By Joe Colas
PORT-AU-PRINCE, Haiti (HCNN) — Close supporters of a law student tragically killed in Haiti have pointed the finger at the alleged perpetrators and accomplices of the murder, who continue to go unpunished, despite detailed reports by human rights groups and a UN mission deployed in the Caribbean country.
Ovil Duverseau, the father of late Frantzy Duverseau, said his son was executed on October 18, 2010, when several civilians, accompanied with four police officers raided his home, following a violent dispute that involved the victim’s sister, Fabienne Duverseau, and her husband, Enold Florestal.
Frantzy Duverseau, who went to help his sister, got in a fight with the aggressor who, short after, was wounded apparently in a subsequent stone throwing exchange, witnesses say.
Duverseau explained that Enold Florestal left the scene of the incident and sent several of his allies, among them Josué Florestal and André Michel, for revenge.
“Even though the police were on the scene, the one who personally went inside to grab and start massacring Frantzy, was Josué Florestal, Enold Florestal’s brother, who was accompanied with Andre Michel”, Ovil Duverseau told HCNN on Monday.
An investigating judge, Lamarre Bélizaire, issued, over a week ago, an arrest warrant against Josué Florestal, who is now in police custody, and against Enold Florestal and Andre Michel who have been on the run.
Duverseau said his son, Frantzy Duverseau, was shot at point-blank range in the left eye by one of the police officers who were trying to arrest him, while turning a blind eye to the violence perpetrated against Fabienne Duverseau who was still bleeding.
“Enold Florestal was beating up Fabienne who was bleeding. When she called me for help I went to tell Enold that he did not have a right to beat his wife, who is also my daughter,” Ovil Duverseau said.
“I pushed him, and he lifted a big stone that he threw at me. Then Frantzy intervened and challenged him,” he stated.
“Then some of the police officers and Andre Michel acted in complicity to assassinate Frantzy,” said Duverseau who acknowledged his son was trying to resist the arrest he considered as illegal.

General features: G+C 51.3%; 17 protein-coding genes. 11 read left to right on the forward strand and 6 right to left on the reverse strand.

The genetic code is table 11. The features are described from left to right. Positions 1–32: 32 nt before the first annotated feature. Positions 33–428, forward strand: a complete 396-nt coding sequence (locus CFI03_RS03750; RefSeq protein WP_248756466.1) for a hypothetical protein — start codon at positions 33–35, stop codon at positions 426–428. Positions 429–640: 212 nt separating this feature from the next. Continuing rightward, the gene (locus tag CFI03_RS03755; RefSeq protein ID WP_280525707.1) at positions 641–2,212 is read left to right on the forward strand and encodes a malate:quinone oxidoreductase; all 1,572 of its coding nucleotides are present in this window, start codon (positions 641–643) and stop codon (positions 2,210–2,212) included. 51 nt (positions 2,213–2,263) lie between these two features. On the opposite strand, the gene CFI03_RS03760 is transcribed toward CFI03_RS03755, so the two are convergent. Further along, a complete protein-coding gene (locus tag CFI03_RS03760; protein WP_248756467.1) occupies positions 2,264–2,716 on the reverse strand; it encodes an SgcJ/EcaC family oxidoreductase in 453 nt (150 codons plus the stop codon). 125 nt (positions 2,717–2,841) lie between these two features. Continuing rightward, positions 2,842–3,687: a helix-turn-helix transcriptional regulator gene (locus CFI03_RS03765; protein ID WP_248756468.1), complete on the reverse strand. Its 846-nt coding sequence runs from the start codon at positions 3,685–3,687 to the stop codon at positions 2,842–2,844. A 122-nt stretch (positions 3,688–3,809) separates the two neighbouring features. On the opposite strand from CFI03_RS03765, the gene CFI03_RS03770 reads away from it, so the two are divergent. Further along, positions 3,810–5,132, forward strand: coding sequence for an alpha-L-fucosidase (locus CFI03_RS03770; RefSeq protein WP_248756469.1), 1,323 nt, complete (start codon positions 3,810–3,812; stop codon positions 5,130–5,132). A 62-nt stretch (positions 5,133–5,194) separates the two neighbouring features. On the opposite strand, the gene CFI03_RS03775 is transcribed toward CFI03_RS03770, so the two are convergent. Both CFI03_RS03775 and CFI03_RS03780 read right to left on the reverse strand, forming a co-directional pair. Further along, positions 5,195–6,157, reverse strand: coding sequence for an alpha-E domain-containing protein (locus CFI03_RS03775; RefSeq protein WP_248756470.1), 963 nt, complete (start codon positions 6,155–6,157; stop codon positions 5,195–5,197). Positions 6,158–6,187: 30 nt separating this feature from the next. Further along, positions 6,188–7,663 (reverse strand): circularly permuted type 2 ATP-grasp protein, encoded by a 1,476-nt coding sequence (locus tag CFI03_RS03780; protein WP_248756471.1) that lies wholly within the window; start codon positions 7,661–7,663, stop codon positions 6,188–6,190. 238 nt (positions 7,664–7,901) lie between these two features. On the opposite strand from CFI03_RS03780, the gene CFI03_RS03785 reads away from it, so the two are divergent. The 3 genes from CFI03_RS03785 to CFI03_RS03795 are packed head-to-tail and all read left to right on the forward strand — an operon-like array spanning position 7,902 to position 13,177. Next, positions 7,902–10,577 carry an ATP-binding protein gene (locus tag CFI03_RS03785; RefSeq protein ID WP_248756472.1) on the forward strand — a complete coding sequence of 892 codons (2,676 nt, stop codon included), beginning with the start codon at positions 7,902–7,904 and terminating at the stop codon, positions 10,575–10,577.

He called on relevant judicial authorities to put an end to the impunity that has been prevailing in the case for nearly three years now.
One of the alleged accomplices, Andre Michel, also a lawyer and opposition member, said he was intervening as a lawyer for Enold Florestal.
“I went to the Duverseau’s house because I was the one who knew the address and also because I was a lawyer for Florestal,” Michel told reporters.
But in a telephone interview on Scoop FM last week, Michel said how outraged he was when he saw the wounds left on the head of his very close friend and political partner, Enold Florestal, before deciding to go the Duverseau’s home with the police and Florestal’s brother.
“It was outrageous to see how violently Florestal was attacked. At some point, they even reported that he was killed,” Michel said about his friend.
These statements and the circumstances surrounding Duverseau’s killing lead many to believe that it could be question of a premeditated murder fueled by a desire for revenge, which suggestions Michel and his allies have categorically denied.
A report by a human rights group, CARLI, revealed it was an assassination and called on judicial authorities to prosecute perpetrators and accomplices of such an awful crime, rejecting accounts that Duverseau’s killer acted in self-defence as claimed by those targeted by the judge’s investigation.
A separate report by the United Nations on the killing came to the same conclusion. The way the bullet went downward into the face of the victim showed he was shot point-blank, supposedly while being on the floor or on his knees, UN human rights officials say.
Michel, now in hiding, said he would not appear before Bélizaire, claiming he has a personal contention with the magistrate, but other law experts say he is obliged by law to comply, given that no successful challenging recourse against the judge has been obtained.
“Otherwise Michel will remain a fugitive and this could be an aggravating factor for him down the road,” an experienced lawyer, familiar with the case, told HCNN on condition of anonymity, citing professional reasons.
“There is a procedure to challenge a judge. You cannot just decide that you are not appearing,” the jurist said.